Glasses referred to as «it», i.e. singular, by a native speaker of English

Answers · 7

Actually, I didn’t explain that very well, did I. Really it is different for drinking glasses, and a pair of reading glasses, because you can have one glass that you drink out of, and a pair of glasses that you see through is only one. Maybe that can explain it better.

The best answer is the second 1 because the word «these» is intended only for plural nouns and «this» is only for singular nouns. And for additional info., singular nouns use «is or was» and plural nouns use «are or were». So the correct sentence would be the second.

I hope this would help you in choosing the best answer. Thank you.

it’s the same whether you are talking about drinking glasses or glasses that you wear to improve your eyesight. as everyone here has said, these glasses are nice, which can either mean a pair of reading glasses (one only), or drinking glasses, in which case, there are more than one. «It’s a nice glass of water», or «they are nice glasses of water». Sorry, the English language sometimes uses the same word to describe different things.

You have two pieces of glass in a pair of glasses: the lenses. Therefore, you treat glasses as plural.

«These glasses are nice.»

Words like «glasses» (in the sense «eyeglasses», not «drinking glasses») are kind of unusual. I don’t know how useful it is to just call it «countable» or «uncountable», although if I had to choose I would say «uncountable».

You’re asking about several different things here.

These glasses (referring to one pair of glasses) are my favourite!

This is acceptable. «Glasses» triggers plural agreement on other words in the noun phrase. It also triggers plural agreement on a verb that has a noun phrase headed by «glasses» as its subject.

I have quite a few glasses in my drawer, however, my favourite ones are red, dark blue and black.
I have lots of glasses in my drawer.

These aren’t acceptable for me. The first seems worse than the second for some reason. Maybe there are some speakers that would accept one or both, but in general, «quite a few glasses» and «lots of glasses» would be understood as referring to drinking glasses.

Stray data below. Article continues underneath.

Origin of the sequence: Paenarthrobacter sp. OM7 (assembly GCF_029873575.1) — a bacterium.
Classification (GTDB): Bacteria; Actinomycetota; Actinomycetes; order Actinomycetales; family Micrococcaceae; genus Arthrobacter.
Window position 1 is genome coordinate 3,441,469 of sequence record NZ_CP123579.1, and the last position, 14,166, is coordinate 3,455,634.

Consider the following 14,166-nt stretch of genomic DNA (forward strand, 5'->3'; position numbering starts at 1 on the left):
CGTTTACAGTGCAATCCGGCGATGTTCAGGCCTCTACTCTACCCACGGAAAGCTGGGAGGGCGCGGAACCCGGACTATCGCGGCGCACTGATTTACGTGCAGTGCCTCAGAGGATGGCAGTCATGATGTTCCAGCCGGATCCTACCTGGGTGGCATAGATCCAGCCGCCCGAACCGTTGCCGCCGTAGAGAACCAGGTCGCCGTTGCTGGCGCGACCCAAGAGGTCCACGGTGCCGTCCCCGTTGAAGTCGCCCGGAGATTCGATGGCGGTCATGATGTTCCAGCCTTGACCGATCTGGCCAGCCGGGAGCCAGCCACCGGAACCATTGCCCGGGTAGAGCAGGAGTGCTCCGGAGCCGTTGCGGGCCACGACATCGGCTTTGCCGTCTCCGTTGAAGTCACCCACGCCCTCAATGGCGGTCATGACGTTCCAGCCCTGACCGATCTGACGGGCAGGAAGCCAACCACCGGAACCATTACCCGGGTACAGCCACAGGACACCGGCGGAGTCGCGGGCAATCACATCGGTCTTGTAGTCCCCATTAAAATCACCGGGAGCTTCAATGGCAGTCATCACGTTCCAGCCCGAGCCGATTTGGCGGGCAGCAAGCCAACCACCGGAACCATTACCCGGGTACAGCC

I have lots of pairs of glasses.

This is acceptable.

You can say either “What is this?” or “What are these?”; I don’t think it makes much difference. The question doesn’t contain the word «glasses», so I don’t think the plural form is mandatory, but it seems possible.

Sometimes a noun that is plural for some speakers can be used as a singular by others. See this post by a speaker who says “a scissors”: Is «pair of scissors» more correct than «scissors»? (Some nouns have even started as singular and come to be used as plural, like forceps, from a Latin singular form.)

But I’ve never heard “a glasses”.

White wine tendto have a smaller mouth area and a smaller surface area to allow air.

Metal, the most age old material, is widely used in the manufacture of eyeglasses frames.

Google completely forbid owners from reselling or lending their smart ; if they detected them doing so, Google said it can remotely deactivate Glass and not refund the $1,500 price tag.

Two or more contrasting might be poured or melted, one on top of the other, in an open mould to produce blanks for cameo glass plaques and the like.

It prevents the heat outside the car from entering the interior in hot areas and does not let the heat inside the car go out in cold areas.Sales manager of the company elaborated on different types of such they have produced, and said, «Laminate building glass is one of the produced by Kaveh Glass Company.

The Indonesian products especially sheet glass and automotive are highly competitive as they are produced in integrated industry with high technology.

Storage of chemicals and medicines in such container for a long period causes the leaching of alkali from the glass.

Some specific paper topics discussed include the yttria-alumina , transport and relaxation studies of ionic phosphate , stress and strain testing of the strand of E-glass fibers, and convolution models for the dielectric

Lighter red wines, such as a dry rose, can be served in 18- to 22-ounce . Late harvest wines, like the sauternes from France or trock-enbeerenauslese from Germany, can be served in six- to eight-ounce port .

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A new coating that prevents fogging and reflection could one day clear the world of misty mirrors, glaring , and cloudy camera lenses.